Lawmakers of opposition Jobbik on Wednesday submitted a proposal to lower taxes on fuel, in light of the government’s announcement of scrapping the price caps on fuel, deputy party leader Róbert Dudás said.
Dudás called for the government to start talks with the European Commission on reducing the VAT and excise tax on fuel prices. The government should at the same time stop counting on “extra profits” from taxing high fuel prices, he told an online press conference. He called for restoring fuel supply first at the 500-600 small pumps in the countryside, arguing that “the everyday life of locals depend on the operation of these pumps that are facing closure”.
Green opposition LMP said that scrapping the price caps is only “a partial remedy” to problems emerging in the transport sector. “The sudden increase in fuel prices will put a burden on many families,” Erzsébet Schmuck, the co-leader of the party told a press conference, said. LMP urges “a green reform”, calling on the government to support renewable energy while phasing out fossil fuels, she said.
Bence Tordai, the deputy group leader of Párbeszéd, told a press conference that by scrapping the fuel price cap, “the government is starting to admit that they are incompetent as well as sticky-handed.” He called for the support of community transport and people rather than fossil fuels. He proposed introducing a utility voucher to compensate families for the price increases and introducing a four-day work week in a bid to reduce energy consumption.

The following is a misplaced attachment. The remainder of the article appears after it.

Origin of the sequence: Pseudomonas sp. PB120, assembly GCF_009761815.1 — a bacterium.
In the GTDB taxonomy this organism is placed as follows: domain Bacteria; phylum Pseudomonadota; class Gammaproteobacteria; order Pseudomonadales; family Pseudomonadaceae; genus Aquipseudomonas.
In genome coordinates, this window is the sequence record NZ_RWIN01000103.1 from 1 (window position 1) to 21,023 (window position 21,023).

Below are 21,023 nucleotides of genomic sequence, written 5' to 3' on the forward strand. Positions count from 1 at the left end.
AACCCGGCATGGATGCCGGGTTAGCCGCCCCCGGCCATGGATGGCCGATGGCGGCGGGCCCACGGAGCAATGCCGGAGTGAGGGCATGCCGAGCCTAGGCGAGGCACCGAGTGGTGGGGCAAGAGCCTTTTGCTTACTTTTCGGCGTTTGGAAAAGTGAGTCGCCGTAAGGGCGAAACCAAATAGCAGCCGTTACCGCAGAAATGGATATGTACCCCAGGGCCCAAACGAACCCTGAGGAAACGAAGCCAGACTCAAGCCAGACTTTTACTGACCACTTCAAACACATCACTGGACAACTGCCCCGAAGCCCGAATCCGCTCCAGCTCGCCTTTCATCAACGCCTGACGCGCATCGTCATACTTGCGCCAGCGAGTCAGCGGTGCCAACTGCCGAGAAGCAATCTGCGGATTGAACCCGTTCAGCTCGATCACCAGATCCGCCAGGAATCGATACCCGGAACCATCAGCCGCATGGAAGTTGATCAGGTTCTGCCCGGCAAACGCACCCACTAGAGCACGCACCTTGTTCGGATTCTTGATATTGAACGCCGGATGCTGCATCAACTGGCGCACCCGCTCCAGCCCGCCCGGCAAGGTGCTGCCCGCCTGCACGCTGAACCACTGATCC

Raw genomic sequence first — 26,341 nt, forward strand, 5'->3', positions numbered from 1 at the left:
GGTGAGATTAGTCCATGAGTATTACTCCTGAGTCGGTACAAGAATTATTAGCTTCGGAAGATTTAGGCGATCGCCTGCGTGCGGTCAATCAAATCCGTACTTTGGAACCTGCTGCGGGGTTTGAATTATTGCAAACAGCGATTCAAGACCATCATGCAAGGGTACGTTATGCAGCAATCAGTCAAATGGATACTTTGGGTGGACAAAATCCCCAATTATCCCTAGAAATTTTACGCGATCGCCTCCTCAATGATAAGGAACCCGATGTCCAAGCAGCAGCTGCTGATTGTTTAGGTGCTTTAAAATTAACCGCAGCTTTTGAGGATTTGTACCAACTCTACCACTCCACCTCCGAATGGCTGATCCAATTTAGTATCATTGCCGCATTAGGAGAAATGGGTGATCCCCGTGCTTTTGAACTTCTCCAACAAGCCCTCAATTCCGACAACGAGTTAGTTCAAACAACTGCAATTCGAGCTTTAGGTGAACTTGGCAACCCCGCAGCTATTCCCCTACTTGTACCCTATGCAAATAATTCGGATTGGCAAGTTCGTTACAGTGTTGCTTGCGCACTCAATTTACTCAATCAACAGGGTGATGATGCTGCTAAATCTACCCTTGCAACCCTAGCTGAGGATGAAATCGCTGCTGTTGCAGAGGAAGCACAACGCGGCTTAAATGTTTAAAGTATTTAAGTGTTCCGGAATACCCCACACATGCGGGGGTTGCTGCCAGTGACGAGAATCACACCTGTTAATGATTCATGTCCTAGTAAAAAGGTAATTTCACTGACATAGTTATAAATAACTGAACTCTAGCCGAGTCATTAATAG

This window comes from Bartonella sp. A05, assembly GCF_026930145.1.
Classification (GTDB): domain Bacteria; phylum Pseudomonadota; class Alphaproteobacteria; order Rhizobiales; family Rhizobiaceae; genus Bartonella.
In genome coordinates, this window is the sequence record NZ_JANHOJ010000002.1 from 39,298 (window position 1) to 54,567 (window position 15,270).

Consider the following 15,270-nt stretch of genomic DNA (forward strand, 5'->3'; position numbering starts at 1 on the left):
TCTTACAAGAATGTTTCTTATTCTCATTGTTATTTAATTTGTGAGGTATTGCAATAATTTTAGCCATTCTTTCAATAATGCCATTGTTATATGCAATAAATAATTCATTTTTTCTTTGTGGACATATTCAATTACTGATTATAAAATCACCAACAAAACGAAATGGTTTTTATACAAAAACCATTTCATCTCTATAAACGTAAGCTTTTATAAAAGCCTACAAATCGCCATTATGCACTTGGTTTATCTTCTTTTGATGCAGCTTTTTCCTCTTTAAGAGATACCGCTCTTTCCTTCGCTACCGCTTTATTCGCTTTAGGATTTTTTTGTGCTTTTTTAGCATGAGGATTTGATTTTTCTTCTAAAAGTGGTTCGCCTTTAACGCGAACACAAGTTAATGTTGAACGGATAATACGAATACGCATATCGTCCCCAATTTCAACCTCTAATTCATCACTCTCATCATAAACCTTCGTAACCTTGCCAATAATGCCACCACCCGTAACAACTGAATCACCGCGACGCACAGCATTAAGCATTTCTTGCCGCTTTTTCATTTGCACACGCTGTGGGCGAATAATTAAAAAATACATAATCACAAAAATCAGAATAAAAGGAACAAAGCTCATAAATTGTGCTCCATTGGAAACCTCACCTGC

The Democratic Coalition (DK) slammed the decision as “another government austerity measure”. László Varju, the party’s deputy leader, said fuel would now cost “twice to two-and-a-half times as much” as it had under the Socialist government of Ferenc Gyurcsány, DK’s leader, between 2004 and 2009. “At least that’s what it’ll cost when there’s fuel again,” Varju said, arguing that Hungary was currently the only European country “where it’s impossible to refuel”. He accused the government of “lying”, saying there was no oil sanction in effect that applied to Hungary.
Ruling Fidesz said the leftist opposition “continues to support the sanctions”. In a statement, they insisted that the leftist parties “in return for dollars rolling in try to prove that the sanctions are working, while the fuel price caps had to be scrapped because of those very sanctions.”
Gas consumption in Hungary fell by an annual 41 percent to 5.8 TWh in October, a monthly report by the Hungarian Energy and Public Utilities Regulatory Office (HEA) shows. HEA said about half of the decline was due to milder temperatures. However, adjusting for the better weather, consumption still fell by 23 percent. Gas stores were topped up with 8.2 TWh in October, bringing the total to 58 TWh.